Are You Afraid of the Dark Rum and Other Cocktails for ’90s Kids

Writer Sam Slaughter on concocting childhood drinks replicas with booze

Nostalgia manifests in untold ways when we order at the bar or stock our liquor cabinets at home. There’s the “I drink it because it’s my father’s drink” or, of course, “I won’t ever touch it because it was the first thing I got drunk on.” So many more sentiments hinge upon the past. Sam Slaughter, food and drink editor at The Manual, has tapped into an altogether new—and refreshing—angle. With his forthcoming book Are You Afraid of the Dark Rum?, Slaughter looks to the ’90s and crafts cocktails around childhood favorites and pop culture staples. Published by Andrews McMeel, and featuring images by Amy Ellis, the 128-page book offers 40+ recipes—and takes the time to explain their origins.

While exploring Slaughter’s creations—and giggling over the I’ll Never Let Yuzu Go, Jack and the Ginny in a Bottle—we found a level of comedic creativity not often present in the all-too-serious world of mixed drinks. We took some time to speak with him about the book, his process and hopes.

Where’d the concept come from? And what made you connect all of this ’90s nostalgia with cocktails?

This is a three-fold answer. I’ve always had an affinity for ’90s music. Not just when it was new, but even in the years since I’ve always gravitated back toward it. I don’t know if you could call it a guilty pleasure or what, but when it comes time for ’90s music trivia, I tend to be pretty good at it. I think part of that is the nostalgia factor of it and part of it is, to me, the music is just good. Not all of it, of course, but a good amount. The second part is that I really like puns. You can ask anyone who spends more than a few minutes around me. The third part concerns being a food and spirits writer. Making drinks and writing about drinks are what I do for a living.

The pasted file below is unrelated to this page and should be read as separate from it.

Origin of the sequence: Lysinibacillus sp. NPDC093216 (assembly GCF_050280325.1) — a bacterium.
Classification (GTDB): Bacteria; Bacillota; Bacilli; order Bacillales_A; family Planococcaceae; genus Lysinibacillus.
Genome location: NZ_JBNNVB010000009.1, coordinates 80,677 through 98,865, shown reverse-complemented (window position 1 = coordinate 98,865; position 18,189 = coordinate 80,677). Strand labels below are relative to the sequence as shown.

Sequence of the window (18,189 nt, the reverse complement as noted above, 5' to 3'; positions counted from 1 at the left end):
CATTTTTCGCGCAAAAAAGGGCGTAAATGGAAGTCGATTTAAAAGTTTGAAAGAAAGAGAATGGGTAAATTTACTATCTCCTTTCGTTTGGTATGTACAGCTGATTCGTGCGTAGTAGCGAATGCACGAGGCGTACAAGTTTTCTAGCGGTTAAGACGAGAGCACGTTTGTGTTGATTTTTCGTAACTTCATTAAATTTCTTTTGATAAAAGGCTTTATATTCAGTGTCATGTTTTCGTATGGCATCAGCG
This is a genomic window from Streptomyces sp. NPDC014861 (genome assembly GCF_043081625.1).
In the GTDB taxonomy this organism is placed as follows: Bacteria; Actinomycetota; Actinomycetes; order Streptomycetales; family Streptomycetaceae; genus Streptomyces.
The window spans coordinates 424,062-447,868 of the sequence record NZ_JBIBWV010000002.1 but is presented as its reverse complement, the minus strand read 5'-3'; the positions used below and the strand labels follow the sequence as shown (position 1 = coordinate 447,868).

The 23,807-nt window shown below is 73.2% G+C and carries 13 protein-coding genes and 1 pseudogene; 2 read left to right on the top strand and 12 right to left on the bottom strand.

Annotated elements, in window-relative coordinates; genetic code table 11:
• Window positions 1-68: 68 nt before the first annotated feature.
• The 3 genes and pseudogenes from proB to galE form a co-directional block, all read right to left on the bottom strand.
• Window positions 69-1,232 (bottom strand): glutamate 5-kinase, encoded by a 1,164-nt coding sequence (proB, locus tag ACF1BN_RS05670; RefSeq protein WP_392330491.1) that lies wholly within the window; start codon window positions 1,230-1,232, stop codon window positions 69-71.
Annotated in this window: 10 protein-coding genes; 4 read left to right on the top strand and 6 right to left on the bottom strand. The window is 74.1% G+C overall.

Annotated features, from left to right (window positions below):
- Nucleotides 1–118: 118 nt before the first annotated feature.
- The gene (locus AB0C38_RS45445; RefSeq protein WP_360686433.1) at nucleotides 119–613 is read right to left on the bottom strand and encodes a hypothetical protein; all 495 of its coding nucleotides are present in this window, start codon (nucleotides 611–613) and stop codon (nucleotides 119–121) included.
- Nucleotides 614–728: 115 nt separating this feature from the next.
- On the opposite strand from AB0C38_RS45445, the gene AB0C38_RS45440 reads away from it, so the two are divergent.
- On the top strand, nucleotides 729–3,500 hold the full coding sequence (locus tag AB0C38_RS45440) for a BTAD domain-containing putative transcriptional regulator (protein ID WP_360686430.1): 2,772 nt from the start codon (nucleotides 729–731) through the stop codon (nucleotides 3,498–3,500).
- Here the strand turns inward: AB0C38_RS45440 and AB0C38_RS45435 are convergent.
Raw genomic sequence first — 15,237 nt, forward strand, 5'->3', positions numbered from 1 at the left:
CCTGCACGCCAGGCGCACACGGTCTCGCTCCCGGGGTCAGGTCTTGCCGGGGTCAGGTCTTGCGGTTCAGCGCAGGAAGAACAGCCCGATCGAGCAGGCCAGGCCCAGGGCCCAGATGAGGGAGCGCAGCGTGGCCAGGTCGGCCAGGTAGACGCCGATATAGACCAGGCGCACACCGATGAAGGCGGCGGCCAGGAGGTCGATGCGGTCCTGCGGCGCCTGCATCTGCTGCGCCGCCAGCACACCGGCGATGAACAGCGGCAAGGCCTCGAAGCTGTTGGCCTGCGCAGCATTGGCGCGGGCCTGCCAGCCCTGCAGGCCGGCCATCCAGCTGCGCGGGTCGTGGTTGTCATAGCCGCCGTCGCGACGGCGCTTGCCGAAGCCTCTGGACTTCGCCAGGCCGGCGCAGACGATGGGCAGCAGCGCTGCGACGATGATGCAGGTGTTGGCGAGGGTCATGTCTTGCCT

In terms of nostalgia, I think that we all make really strong ties to certain things—songs, television, etc—and it’s fun to reopen those memories and explore them a bit. Things change and what we once thought was great isn’t—try playing most Nintendo or Sega Genesis games now… They don’t age well, but it’s fun to at least try it again. That was what I was going for with the drinks. I wanted to tap into the fun, light-hearted part of our memories and nostalgia. You may not have thought about Pogs in a hot second, but you will when you’re mixing up a batch of Pog cocktails for friends and talking about how good you were at throwing a slammer—or lying about how good you were because you can’t actually remember.

Can you talk about how you turned non-alcoholic drinks into adult versions?

For the childhood drinks, I tried to hunt down the original versions of them. Thankfully, drinks like Sunny D and Ssips Iced Tea are still in production. Once I found them, I drank them. I also read about them to try and figure out what they were supposed to taste like. I never would’ve guessed as a child that Ecto-Cooler was supposed to have tangerine in it. From there, it was a good deal of playing around with citrus juice mixtures to get the right ratio to accurately represent the original.